Sportsmen donate to worthy cause
Nearly one million pounds of venison have been donated by generous sportsmen to Tennessee’s food banks and soup kitchens over the 15 years that Tennessee’s Hunters for the Hungry program has been in existence. One pound of venison equals four meals, a
Nearly one million pounds of venison have been donated by generous sportsmen to Tennessee’s food banks and soup kitchens over the 15 years that Tennessee’s Hunters for the Hungry program has been in existence. One pound of venison equals four meals, and most food banks say Hunters for the Hungry is their only reliable source of protein during the colder months.
There are two ways to help Hunters for the Hungry help the needy in your county or neighborhood. One is to give venison or other wild meat to the program — a few pounds of your deer meat or often an entire deer. The other way is to give cash to help defray the cost of processing the meat. Go to the website of the programs sponsor, Tennessee Wildlife Federation, to learn more: http://www.tnwf.org .
The program has been growing steadily but the need is virtually unlimited. This year, thanks to generous cash supporters, hunters can donate approximately 2,000 whole deer this season without paying any processing fees. Those 2,000 deer would provide nearly half a million meals to hungry Tennesseans, at no cost to the hunter. Once funding is exhausted, processors will accept donated deer at a discounted rate, typically $40, to be paid by the hunter.
The local area’s participating processors include: (Blount County) Village Meats, 1005 William Blount Drive, Maryville, phone 865-984-6626; (Anderson County) Adams Taxidermy and Processing, 102 Shipe Road, Claxton, phone 865-945-3553; (Knox County) Broken Wing Meat Processing, 3217 Riverside Drive, Knoxville, phone 865-522-6914. A complete list of participating processors and remaining funding quotas are available on the above TWF website.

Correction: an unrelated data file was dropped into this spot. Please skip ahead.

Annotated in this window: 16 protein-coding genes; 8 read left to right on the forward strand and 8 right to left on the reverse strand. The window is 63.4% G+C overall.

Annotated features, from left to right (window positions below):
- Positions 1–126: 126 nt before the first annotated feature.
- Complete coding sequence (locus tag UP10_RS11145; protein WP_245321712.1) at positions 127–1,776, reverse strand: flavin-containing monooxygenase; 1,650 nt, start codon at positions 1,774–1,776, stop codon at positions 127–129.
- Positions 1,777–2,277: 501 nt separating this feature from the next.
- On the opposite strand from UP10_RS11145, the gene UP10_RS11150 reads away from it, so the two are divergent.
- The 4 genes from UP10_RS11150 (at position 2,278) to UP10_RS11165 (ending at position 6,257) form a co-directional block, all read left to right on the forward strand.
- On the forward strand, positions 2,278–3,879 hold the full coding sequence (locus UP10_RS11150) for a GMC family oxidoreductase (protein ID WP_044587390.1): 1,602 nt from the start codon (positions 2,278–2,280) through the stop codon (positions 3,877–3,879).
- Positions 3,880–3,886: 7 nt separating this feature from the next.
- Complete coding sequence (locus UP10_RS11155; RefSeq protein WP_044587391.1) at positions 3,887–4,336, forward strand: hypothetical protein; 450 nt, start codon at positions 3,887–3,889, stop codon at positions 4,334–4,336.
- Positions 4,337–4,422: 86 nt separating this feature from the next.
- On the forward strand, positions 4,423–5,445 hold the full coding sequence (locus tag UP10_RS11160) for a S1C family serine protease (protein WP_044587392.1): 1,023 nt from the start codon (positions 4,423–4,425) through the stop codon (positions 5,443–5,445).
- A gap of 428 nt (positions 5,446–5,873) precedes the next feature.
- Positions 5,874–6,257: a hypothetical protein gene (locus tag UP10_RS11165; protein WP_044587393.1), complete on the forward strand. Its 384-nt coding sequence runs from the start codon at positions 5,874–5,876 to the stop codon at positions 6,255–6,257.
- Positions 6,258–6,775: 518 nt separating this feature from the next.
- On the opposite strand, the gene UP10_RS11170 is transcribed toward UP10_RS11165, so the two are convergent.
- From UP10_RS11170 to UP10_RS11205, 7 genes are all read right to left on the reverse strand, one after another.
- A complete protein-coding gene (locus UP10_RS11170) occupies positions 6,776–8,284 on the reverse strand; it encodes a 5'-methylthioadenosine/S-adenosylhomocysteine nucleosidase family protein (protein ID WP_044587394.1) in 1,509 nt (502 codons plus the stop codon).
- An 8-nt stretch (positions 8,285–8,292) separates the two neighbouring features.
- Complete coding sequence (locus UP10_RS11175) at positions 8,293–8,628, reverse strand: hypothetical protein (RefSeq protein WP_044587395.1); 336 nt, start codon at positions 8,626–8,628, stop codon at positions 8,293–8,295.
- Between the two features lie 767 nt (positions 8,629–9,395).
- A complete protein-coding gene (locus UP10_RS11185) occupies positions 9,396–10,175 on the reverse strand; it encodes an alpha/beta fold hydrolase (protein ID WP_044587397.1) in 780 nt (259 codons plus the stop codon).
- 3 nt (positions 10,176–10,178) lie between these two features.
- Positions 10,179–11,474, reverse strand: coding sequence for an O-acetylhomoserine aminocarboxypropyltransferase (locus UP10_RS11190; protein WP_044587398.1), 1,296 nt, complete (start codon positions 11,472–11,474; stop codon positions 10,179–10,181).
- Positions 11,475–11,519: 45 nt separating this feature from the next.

• The fall turkey season was Oct. 13-26 and the harvest was about 2,700 birds of both sexes. Last year the season was also in October and the harvest was almost identical.
It appears the deer harvest this year is going well. As of Nov. 30 the total take stands at about 117,000; last year at this time it was about 110,000. This time period includes all of archery and muzzleload seasons and the first two weeks of gun season, which continues uninterrupted through Jan. 6 for adults and the following weekend for the last youth hunt.
• The Tennessee Fish and Wildlife Commission met the end of November in Nashville for a shorter one-day meeting. Chronic wasting disease (CWD) was discussed. It has been discovered on three private deer farms in Pennsylvania last October, and the counties of Adams and York have been added to Tennessee’s restrictive zones. Also, the entire state of New York had been restricted for CWD, but now only the counties of Oneida and Madison are on the list.
For a complete map of restricted states and parts of states concerning CWD, go to http://www.tnwildlife.org , choose hunting and then CWD.
Tom Wiest welcomes news, questions and comments from readers. Contact him at (firstname.lastname@example.org)